Jamillah is the UK Editor for The Next Web. She's based in London. You can hear her on BBC Radio 5Live's Outriders. Follow on Twitter @jemi Jamillah is the UK Editor for The Next Web. She's based in London. You can hear her on BBC Radio 5Live's Outriders. Follow on Twitter @jemimah_knight or drop a line to [email protected]
Corethree, the firm that works toward making more services mobile, has released ‘m-wallet‘, a mobile payment infrastructure for clients with solutions built on Core Engine, its mobile application platform.
Core Engine is a distributed content management platform for handling large-scale service offerings on behalf of clients. It has a modular design for integration into most third-party systems.
Using a patent-pending set of technologies, the Core Engine m-wallet allows end users to register their payment card details once, and re-use them securely across multiple services, payment providers and merchant banks without sacrificing PCI DSS compliance.
There’s no need for pre-pay accounts and the service is independent of any one provider. M-wallet is compatible with any mainstream transaction processor, including WorldPay, SecureTrading, CreditCall, RealEx and PayPal.
The company says that its new “mobile wallet” eliminates the need to carry cash, credit or debit cards, loyalty cards, coupons, vouchers, tickets and smartcards, and changes the way organisations within transport, retail and many other industry sectors can interact with their customers.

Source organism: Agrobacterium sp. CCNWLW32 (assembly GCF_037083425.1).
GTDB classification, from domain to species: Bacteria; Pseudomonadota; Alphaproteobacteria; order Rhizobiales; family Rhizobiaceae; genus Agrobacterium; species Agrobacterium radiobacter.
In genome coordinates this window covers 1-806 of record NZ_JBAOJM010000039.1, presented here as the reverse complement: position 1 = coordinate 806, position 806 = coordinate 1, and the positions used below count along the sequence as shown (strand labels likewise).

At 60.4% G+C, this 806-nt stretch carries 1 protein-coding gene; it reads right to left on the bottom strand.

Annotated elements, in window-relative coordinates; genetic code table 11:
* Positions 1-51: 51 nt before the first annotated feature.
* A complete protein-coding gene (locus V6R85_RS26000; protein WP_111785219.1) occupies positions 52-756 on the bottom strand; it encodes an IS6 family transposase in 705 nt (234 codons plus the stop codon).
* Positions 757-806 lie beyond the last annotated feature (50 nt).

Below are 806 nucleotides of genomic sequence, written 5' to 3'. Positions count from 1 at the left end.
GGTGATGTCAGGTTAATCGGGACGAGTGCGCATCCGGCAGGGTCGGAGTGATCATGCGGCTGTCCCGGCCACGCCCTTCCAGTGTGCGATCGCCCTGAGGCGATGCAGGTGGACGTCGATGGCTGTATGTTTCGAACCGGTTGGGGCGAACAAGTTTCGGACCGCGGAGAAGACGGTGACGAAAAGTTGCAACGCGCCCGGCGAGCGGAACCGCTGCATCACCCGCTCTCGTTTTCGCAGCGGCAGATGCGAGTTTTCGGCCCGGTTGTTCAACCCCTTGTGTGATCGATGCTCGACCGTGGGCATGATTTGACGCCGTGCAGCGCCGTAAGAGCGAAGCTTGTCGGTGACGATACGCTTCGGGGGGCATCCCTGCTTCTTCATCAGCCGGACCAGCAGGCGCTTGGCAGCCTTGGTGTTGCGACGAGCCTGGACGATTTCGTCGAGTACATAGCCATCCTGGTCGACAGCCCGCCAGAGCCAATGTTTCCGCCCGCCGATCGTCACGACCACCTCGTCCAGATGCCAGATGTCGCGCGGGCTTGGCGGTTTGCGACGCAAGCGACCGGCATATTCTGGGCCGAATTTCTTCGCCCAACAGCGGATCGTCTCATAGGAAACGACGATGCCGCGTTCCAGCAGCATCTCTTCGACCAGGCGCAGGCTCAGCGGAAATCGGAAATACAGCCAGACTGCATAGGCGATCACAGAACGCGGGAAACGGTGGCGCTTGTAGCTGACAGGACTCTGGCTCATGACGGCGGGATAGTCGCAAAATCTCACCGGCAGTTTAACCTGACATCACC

M-wallet can be integrated into the Core app which is available from the App Store, Google Play or Blackberry App World. Once registered, users can browse, bookmark and purchase products and services with a fast entry of their CV2 code. Payment is immediate, and all activity is logged and audited for keeping your books in order.
The Core app can also accommodate a number of different information services covering transit updates, charities and the location of ATM machines and petrol stations. Before long it should become a handy suite of core services you might need in your pocket (we see what they did there).
Going cashless through mobile technology has been a long time coming. Back in 2007, the Chief Executive of Visa Europe claimed that we could all be living in a cashless society by 2012.
A recent survey in the UK showed that 1 in 2 people prefer contactless payments over cash and Paypal’s report Money: The Digital Tipping Point says that we might ditch the paper and coins by 2016.
With more services arriving to try to facilitate our cashless habits and with so much of the online population already at east with transactions over the Internet, it really does seem as though we’re headed for a near future where Monopoly is a game played with plastic cards and phones.
Image Credit: The Hills Are Alive
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